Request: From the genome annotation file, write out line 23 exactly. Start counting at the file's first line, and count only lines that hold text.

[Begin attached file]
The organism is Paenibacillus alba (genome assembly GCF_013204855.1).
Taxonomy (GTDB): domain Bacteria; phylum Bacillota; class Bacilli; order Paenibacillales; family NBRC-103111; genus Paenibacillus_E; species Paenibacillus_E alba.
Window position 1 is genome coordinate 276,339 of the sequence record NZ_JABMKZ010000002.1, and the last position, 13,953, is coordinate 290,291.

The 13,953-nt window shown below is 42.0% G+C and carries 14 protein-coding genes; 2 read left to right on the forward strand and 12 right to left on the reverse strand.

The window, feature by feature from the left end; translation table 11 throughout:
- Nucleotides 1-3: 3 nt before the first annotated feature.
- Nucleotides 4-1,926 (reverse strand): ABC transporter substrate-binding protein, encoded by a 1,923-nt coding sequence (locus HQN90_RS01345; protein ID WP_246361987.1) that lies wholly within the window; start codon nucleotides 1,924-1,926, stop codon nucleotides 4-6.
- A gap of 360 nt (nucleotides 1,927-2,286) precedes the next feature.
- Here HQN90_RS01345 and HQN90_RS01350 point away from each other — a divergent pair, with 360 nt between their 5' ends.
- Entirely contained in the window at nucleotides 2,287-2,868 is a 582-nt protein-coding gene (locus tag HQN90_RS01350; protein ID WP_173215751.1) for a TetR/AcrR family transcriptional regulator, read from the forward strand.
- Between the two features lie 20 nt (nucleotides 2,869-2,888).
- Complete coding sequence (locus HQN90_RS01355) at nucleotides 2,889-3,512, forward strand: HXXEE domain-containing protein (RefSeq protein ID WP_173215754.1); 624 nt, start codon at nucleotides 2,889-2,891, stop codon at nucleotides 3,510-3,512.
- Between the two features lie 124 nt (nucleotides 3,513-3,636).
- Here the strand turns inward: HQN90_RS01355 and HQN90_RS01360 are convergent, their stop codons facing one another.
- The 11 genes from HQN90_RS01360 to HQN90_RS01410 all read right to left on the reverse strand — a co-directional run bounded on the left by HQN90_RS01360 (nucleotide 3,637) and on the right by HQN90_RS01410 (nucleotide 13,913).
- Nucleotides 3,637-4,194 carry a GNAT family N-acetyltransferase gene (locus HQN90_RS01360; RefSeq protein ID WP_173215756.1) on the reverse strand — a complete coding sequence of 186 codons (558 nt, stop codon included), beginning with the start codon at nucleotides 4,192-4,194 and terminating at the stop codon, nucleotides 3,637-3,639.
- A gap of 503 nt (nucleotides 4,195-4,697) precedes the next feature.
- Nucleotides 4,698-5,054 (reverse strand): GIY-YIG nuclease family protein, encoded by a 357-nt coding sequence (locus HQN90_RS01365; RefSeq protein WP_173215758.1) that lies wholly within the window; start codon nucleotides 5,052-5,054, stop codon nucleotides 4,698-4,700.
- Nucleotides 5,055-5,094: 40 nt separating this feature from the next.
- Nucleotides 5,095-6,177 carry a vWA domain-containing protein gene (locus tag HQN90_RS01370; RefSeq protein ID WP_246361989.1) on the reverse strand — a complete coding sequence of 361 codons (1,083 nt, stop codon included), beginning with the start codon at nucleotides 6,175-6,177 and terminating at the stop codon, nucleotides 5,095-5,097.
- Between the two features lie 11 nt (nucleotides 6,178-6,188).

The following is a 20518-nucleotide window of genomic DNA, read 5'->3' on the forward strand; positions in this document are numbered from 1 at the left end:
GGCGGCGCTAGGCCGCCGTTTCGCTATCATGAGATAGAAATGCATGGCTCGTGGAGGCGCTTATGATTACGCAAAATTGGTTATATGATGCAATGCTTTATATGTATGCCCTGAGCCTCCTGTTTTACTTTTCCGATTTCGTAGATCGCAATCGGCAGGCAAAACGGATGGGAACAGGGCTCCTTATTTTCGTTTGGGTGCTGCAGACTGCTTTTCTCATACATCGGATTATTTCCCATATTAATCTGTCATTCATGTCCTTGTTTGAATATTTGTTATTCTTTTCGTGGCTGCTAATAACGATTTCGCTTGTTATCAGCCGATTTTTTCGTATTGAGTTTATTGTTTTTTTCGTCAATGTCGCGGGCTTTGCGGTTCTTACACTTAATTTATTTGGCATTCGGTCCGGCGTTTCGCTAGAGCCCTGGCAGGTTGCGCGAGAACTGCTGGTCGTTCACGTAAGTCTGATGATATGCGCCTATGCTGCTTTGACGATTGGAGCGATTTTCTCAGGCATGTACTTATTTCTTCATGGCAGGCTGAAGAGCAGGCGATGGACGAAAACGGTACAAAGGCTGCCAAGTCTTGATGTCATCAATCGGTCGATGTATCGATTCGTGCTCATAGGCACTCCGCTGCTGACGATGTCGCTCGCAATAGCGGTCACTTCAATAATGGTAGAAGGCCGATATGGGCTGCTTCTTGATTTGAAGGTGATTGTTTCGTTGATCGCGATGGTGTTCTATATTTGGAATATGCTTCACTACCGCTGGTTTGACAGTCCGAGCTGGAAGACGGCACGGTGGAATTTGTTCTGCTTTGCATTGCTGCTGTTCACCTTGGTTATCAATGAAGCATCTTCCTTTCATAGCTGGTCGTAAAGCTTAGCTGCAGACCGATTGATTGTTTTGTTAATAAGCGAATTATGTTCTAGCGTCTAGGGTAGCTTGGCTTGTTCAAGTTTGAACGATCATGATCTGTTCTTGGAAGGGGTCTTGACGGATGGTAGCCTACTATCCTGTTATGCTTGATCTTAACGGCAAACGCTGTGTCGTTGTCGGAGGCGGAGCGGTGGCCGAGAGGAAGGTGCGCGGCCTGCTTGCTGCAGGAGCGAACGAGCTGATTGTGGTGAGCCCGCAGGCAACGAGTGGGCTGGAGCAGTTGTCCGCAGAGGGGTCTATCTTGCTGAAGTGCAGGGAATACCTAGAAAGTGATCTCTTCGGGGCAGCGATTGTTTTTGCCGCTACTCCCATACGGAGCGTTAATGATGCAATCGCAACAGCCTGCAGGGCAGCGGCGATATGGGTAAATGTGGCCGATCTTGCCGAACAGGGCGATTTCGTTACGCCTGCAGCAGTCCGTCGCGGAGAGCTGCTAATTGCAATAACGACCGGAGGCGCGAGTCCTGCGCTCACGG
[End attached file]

GGCGGCGCTAGGCCGCCGTTTCGCTATCATGAGATAGAAATGCATGGCTCGTGGAGGCGCTTATGATTACGCAAAATTGGTTATATGATGCAATGCTTTATATGTATGCCCTGAGCCTCCTGTTTTACTTTTCCGATTTCGTAGATCGCAATCGGCAGGCAAAACGGATGGGAACAGGGCTCCTTATTTTCGTTTGGGTGCTGCAGACTGCTTTTCTCATACATCGGATTATTTCCCATATTAATCTGTCATTCATGTCCTTGTTTGAATATTTGTTATTCTTTTCGTGGCTGCTAATAACGATTTCGCTTGTTATCAGCCGATTTTTTCGTATTGAGTTTATTGTTTTTTTCGTCAATGTCGCGGGCTTTGCGGTTCTTACACTTAATTTATTTGGCATTCGGTCCGGCGTTTCGCTAGAGCCCTGGCAGGTTGCGCGAGAACTGCTGGTCGTTCACGTAAGTCTGATGATATGCGCCTATGCTGCTTTGACGATTGGAGCGATTTTCTCAGGCATGTACTTATTTCTTCATGGCAGGCTGAAGAGCAGGCGATGGACGAAAACGGTACAAAGGCTGCCAAGTCTTGATGTCATCAATCGGTCGATGTATCGATTCGTGCTCATAGGCACTCCGCTGCTGACGATGTCGCTCGCAATAGCGGTCACTTCAATAATGGTAGAAGGCCGATATGGGCTGCTTCTTGATTTGAAGGTGATTGTTTCGTTGATCGCGATGGTGTTCTATATTTGGAATATGCTTCACTACCGCTGGTTTGACAGTCCGAGCTGGAAGACGGCACGGTGGAATTTGTTCTGCTTTGCATTGCTGCTGTTCACCTTGGTTATCAATGAAGCATCTTCCTTTCATAGCTGGTCGTAAAGCTTAGCTGCAGACCGATTGATTGTTTTGTTAATAAGCGAATTATGTTCTAGCGTCTAGGGTAGCTTGGCTTGTTCAAGTTTGAACGATCATGATCTGTTCTTGGAAGGGGTCTTGACGGATGGTAGCCTACTATCCTGTTATGCTTGATCTTAACGGCAAACGCTGTGTCGTTGTCGGAGGCGGAGCGGTGGCCGAGAGGAAGGTGCGCGGCCTGCTTGCTGCAGGAGCGAACGAGCTGATTGTGGTGAGCCCGCAGGCAACGAGTGGGCTGGAGCAGTTGTCCGCAGAGGGGTCTATCTTGCTGAAGTGCAGGGAATACCTAGAAAGTGATCTCTTCGGGGCAGCGATTGTTTTTGCCGCTACTCCCATACGGAGCGTTAATGATGCAATCGCAACAGCCTGCAGGGCAGCGGCGATATGGGTAAATGTGGCCGATCTTGCCGAACAGGGCGATTTCGTTACGCCTGCAGCAGTCCGTCGCGGAGAGCTGCTAATTGCAATAACGACCGGAGGCGCGAGTCCTGCGCTCACGG